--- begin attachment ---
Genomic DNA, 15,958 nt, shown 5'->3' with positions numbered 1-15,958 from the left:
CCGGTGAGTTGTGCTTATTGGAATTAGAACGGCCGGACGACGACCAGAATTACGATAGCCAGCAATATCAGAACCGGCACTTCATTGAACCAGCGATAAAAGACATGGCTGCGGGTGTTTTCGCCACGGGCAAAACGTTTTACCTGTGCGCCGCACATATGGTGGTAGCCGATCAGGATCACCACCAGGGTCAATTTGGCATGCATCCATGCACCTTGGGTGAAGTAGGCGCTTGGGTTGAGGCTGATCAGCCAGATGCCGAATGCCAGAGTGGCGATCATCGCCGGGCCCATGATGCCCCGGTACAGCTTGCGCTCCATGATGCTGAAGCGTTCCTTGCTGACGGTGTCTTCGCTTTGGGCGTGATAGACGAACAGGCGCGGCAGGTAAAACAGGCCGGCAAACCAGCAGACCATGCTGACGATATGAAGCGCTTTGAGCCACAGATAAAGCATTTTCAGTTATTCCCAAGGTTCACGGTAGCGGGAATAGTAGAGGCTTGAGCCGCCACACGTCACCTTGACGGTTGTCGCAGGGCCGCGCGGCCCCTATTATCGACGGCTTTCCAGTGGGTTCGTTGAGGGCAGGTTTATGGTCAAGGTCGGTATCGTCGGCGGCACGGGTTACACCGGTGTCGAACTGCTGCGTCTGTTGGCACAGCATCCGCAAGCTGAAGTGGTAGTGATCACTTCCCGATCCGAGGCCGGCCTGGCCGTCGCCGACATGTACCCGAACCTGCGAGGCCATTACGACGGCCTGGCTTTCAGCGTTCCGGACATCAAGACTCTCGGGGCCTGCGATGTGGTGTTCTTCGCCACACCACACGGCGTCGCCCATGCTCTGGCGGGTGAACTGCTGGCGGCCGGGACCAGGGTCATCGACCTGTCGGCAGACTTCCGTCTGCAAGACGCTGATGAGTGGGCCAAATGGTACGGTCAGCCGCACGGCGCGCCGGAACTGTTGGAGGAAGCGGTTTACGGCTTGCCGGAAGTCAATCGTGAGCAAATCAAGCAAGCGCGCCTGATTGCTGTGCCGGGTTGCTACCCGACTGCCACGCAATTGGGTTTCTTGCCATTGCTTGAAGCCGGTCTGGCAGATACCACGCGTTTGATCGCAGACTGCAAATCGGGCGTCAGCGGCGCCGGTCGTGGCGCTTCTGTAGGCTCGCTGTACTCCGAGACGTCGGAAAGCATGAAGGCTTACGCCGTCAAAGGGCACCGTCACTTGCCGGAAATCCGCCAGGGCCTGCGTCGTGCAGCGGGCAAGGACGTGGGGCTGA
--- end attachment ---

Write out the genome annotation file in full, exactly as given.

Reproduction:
Genomic DNA, 15,958 nt, shown 5'->3' with positions numbered 1-15,958 from the left:
CCGGTGAGTTGTGCTTATTGGAATTAGAACGGCCGGACGACGACCAGAATTACGATAGCCAGCAATATCAGAACCGGCACTTCATTGAACCAGCGATAAAAGACATGGCTGCGGGTGTTTTCGCCACGGGCAAAACGTTTTACCTGTGCGCCGCACATATGGTGGTAGCCGATCAGGATCACCACCAGGGTCAATTTGGCATGCATCCATGCACCTTGGGTGAAGTAGGCGCTTGGGTTGAGGCTGATCAGCCAGATGCCGAATGCCAGAGTGGCGATCATCGCCGGGCCCATGATGCCCCGGTACAGCTTGCGCTCCATGATGCTGAAGCGTTCCTTGCTGACGGTGTCTTCGCTTTGGGCGTGATAGACGAACAGGCGCGGCAGGTAAAACAGGCCGGCAAACCAGCAGACCATGCTGACGATATGAAGCGCTTTGAGCCACAGATAAAGCATTTTCAGTTATTCCCAAGGTTCACGGTAGCGGGAATAGTAGAGGCTTGAGCCGCCACACGTCACCTTGACGGTTGTCGCAGGGCCGCGCGGCCCCTATTATCGACGGCTTTCCAGTGGGTTCGTTGAGGGCAGGTTTATGGTCAAGGTCGGTATCGTCGGCGGCACGGGTTACACCGGTGTCGAACTGCTGCGTCTGTTGGCACAGCATCCGCAAGCTGAAGTGGTAGTGATCACTTCCCGATCCGAGGCCGGCCTGGCCGTCGCCGACATGTACCCGAACCTGCGAGGCCATTACGACGGCCTGGCTTTCAGCGTTCCGGACATCAAGACTCTCGGGGCCTGCGATGTGGTGTTCTTCGCCACACCACACGGCGTCGCCCATGCTCTGGCGGGTGAACTGCTGGCGGCCGGGACCAGGGTCATCGACCTGTCGGCAGACTTCCGTCTGCAAGACGCTGATGAGTGGGCCAAATGGTACGGTCAGCCGCACGGCGCGCCGGAACTGTTGGAGGAAGCGGTTTACGGCTTGCCGGAAGTCAATCGTGAGCAAATCAAGCAAGCGCGCCTGATTGCTGTGCCGGGTTGCTACCCGACTGCCACGCAATTGGGTTTCTTGCCATTGCTTGAAGCCGGTCTGGCAGATACCACGCGTTTGATCGCAGACTGCAAATCGGGCGTCAGCGGCGCCGGTCGTGGCGCTTCTGTAGGCTCGCTGTACTCCGAGACGTCGGAAAGCATGAAGGCTTACGCCGTCAAAGGGCACCGTCACTTGCCGGAAATCCGCCAGGGCCTGCGTCGTGCAGCGGGCAAGGACGTGGGGCTGA